Fast forward to the present. I am now 44 and retirement is looming in the background for my husband who is a month from 47 and I’m ready to go back to work.
    However, now I have no current skills and have to start from scratch. Not to mention it’s downright scary! We have a much smaller savings than I feel we should and our retirement although not horrible is not close to being ready. My husband has worked very hard and I would like him to have the possibility to retire at 60 so my new income would also help with that as well as my two kids’ college expenses.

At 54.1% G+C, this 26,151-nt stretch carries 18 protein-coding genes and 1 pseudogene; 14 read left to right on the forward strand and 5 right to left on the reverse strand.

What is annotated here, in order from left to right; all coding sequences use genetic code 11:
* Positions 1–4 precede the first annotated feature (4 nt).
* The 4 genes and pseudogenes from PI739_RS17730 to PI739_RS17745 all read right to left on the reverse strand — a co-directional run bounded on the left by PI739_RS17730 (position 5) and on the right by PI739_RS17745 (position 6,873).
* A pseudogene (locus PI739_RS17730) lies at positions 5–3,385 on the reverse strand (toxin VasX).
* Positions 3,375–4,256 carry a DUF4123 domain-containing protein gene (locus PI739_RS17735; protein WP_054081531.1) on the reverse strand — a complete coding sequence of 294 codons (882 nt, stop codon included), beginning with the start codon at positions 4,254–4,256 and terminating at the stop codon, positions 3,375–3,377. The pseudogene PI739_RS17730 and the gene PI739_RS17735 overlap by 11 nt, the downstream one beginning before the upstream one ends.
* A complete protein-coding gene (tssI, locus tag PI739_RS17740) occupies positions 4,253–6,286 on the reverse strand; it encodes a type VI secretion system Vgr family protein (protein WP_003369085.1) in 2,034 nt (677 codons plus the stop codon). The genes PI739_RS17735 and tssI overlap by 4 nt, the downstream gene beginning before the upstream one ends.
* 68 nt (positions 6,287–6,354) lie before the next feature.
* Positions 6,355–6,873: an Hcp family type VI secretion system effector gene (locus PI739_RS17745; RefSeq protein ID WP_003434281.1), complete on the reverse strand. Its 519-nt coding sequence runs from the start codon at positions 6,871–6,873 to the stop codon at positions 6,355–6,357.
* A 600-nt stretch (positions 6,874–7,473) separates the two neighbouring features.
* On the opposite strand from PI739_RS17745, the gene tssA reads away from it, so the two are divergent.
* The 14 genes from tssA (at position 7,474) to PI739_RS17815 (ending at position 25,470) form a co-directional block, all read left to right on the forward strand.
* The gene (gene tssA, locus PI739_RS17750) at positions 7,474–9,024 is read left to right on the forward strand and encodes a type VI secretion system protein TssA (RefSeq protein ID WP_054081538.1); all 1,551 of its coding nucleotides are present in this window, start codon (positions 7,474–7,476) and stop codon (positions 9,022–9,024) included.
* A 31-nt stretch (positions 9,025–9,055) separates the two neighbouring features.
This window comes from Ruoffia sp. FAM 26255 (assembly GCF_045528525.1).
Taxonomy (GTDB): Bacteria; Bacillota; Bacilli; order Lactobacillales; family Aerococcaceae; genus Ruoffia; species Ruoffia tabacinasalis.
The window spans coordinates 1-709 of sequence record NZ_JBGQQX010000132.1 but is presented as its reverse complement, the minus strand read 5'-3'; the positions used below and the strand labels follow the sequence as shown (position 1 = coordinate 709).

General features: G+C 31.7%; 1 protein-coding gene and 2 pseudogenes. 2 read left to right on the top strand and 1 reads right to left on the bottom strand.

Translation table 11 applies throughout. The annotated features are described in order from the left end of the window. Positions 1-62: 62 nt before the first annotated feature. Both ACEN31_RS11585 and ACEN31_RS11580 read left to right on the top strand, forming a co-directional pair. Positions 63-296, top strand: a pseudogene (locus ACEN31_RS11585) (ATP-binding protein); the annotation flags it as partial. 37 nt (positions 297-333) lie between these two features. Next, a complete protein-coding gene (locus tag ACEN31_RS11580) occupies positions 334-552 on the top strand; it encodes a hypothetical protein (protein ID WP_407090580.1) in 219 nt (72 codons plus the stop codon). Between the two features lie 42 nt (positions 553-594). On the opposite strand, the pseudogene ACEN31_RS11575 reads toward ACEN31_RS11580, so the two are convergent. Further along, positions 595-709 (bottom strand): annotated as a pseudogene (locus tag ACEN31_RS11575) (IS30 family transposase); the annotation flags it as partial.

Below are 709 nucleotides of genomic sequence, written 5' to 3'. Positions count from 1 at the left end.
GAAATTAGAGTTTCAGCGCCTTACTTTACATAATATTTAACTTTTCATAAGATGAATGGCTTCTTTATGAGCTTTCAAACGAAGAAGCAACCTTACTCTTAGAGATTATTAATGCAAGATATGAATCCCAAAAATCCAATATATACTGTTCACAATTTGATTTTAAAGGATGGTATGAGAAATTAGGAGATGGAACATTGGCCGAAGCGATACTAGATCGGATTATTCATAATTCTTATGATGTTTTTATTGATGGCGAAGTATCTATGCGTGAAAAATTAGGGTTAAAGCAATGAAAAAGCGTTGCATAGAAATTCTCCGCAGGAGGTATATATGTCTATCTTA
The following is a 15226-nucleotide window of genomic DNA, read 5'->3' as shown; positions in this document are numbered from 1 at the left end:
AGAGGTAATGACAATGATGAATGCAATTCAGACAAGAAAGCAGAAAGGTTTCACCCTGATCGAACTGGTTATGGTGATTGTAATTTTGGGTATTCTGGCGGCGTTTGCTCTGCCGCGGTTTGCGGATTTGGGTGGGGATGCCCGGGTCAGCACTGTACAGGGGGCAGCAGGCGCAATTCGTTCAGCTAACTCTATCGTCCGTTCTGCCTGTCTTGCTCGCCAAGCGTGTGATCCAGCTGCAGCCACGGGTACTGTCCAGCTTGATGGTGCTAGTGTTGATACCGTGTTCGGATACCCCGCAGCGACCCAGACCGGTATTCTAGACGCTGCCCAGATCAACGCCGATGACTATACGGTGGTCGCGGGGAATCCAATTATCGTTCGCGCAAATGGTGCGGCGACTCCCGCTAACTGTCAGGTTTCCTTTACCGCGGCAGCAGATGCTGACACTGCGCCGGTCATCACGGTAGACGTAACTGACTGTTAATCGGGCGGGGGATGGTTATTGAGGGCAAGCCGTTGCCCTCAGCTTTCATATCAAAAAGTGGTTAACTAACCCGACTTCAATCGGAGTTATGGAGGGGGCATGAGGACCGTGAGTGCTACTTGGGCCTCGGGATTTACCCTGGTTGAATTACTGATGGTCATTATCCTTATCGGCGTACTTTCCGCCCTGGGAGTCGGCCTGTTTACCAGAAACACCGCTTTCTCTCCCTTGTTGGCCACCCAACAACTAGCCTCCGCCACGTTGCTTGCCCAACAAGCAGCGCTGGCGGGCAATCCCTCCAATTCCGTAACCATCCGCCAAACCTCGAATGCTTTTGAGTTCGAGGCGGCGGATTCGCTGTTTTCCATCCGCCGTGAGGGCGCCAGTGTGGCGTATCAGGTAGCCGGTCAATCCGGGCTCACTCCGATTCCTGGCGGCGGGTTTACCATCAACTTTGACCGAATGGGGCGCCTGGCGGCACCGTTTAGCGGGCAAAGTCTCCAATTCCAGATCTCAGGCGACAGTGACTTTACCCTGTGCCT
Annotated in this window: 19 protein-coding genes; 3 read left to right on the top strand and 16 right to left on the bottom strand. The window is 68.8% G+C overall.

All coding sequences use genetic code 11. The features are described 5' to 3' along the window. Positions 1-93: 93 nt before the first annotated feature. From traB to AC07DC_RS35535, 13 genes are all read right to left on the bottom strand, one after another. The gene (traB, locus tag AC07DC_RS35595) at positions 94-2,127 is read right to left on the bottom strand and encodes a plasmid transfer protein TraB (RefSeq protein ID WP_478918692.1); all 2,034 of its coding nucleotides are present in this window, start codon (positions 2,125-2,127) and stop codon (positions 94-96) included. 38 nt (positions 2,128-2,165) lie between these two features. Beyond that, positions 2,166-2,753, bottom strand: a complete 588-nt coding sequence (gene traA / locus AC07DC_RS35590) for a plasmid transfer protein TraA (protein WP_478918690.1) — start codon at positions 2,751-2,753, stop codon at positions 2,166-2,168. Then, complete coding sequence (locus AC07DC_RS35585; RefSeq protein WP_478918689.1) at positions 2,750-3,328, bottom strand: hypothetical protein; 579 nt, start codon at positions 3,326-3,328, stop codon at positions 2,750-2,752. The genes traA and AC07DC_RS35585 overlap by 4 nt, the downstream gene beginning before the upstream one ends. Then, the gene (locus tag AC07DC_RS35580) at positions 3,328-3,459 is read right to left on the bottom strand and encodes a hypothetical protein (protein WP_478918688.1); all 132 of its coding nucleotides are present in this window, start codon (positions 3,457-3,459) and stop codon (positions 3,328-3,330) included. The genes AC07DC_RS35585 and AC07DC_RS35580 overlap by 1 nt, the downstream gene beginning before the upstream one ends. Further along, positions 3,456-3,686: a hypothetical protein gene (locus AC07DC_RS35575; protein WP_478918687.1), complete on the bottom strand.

I feel very very proud of my children and what my husband and I have done in raising them. We afforded private christian school for them their entire school lives (we lived in a poor performing school area) and we managed to take them on a few very nice vacations. All while owning a house and 2 vehicles. But in hindsight I do wish I had incorporated some small part of my life to working consistently at any point so that I would continue bettering my husband and I’s financial situation and when my kids left for school I didn’t have to start over again. We would be in a much better situation with even a part time job consistently. We would also be more helpful to our kids in that scenario during their college years. The pull was very strong for me to stay home with my kids and in our situation we had no help to care for them, it would have been all daycare, but hindsight is always 20/20. There could have been nice balance to care for them and us. It’s so easy to forget the us when you love so much.